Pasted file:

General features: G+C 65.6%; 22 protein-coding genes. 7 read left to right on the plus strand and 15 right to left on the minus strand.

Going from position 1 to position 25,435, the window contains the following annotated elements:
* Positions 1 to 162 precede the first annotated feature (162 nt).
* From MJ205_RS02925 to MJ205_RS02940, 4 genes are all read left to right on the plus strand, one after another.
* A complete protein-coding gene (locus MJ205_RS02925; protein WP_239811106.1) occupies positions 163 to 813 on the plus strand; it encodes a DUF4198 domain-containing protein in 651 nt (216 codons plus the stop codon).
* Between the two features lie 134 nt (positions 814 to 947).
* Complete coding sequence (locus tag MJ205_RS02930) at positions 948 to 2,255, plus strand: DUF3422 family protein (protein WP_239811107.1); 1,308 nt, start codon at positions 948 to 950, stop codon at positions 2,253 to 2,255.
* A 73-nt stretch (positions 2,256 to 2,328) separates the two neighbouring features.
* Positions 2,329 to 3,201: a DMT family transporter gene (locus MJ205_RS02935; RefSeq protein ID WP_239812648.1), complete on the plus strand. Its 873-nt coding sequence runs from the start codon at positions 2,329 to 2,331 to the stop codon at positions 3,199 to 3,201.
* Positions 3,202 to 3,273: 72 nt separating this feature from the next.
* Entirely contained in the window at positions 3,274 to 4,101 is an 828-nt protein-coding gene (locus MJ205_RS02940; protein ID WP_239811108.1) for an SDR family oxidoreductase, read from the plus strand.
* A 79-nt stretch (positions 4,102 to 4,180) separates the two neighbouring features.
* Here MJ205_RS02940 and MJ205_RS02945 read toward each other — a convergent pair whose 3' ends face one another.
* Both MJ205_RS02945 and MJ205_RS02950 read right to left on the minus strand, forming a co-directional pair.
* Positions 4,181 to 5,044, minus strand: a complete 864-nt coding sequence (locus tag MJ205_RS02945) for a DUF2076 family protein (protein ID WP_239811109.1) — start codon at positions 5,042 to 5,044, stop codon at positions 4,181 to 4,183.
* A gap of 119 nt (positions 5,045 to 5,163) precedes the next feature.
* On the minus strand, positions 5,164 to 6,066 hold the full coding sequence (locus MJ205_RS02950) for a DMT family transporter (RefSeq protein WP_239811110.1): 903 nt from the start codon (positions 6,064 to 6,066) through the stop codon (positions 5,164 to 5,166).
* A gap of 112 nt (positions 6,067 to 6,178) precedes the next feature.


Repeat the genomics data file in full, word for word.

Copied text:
General features: G+C 65.6%; 22 protein-coding genes. 7 read left to right on the plus strand and 15 right to left on the minus strand.

Going from position 1 to position 25,435, the window contains the following annotated elements:
* Positions 1 to 162 precede the first annotated feature (162 nt).
* From MJ205_RS02925 to MJ205_RS02940, 4 genes are all read left to right on the plus strand, one after another.
* A complete protein-coding gene (locus MJ205_RS02925; protein WP_239811106.1) occupies positions 163 to 813 on the plus strand; it encodes a DUF4198 domain-containing protein in 651 nt (216 codons plus the stop codon).
* Between the two features lie 134 nt (positions 814 to 947).
* Complete coding sequence (locus tag MJ205_RS02930) at positions 948 to 2,255, plus strand: DUF3422 family protein (protein WP_239811107.1); 1,308 nt, start codon at positions 948 to 950, stop codon at positions 2,253 to 2,255.
* A 73-nt stretch (positions 2,256 to 2,328) separates the two neighbouring features.
* Positions 2,329 to 3,201: a DMT family transporter gene (locus MJ205_RS02935; RefSeq protein ID WP_239812648.1), complete on the plus strand. Its 873-nt coding sequence runs from the start codon at positions 2,329 to 2,331 to the stop codon at positions 3,199 to 3,201.
* Positions 3,202 to 3,273: 72 nt separating this feature from the next.
* Entirely contained in the window at positions 3,274 to 4,101 is an 828-nt protein-coding gene (locus MJ205_RS02940; protein ID WP_239811108.1) for an SDR family oxidoreductase, read from the plus strand.
* A 79-nt stretch (positions 4,102 to 4,180) separates the two neighbouring features.
* Here MJ205_RS02940 and MJ205_RS02945 read toward each other — a convergent pair whose 3' ends face one another.
* Both MJ205_RS02945 and MJ205_RS02950 read right to left on the minus strand, forming a co-directional pair.
* Positions 4,181 to 5,044, minus strand: a complete 864-nt coding sequence (locus tag MJ205_RS02945) for a DUF2076 family protein (protein ID WP_239811109.1) — start codon at positions 5,042 to 5,044, stop codon at positions 4,181 to 4,183.
* A gap of 119 nt (positions 5,045 to 5,163) precedes the next feature.
* On the minus strand, positions 5,164 to 6,066 hold the full coding sequence (locus MJ205_RS02950) for a DMT family transporter (RefSeq protein WP_239811110.1): 903 nt from the start codon (positions 6,064 to 6,066) through the stop codon (positions 5,164 to 5,166).
* A gap of 112 nt (positions 6,067 to 6,178) precedes the next feature.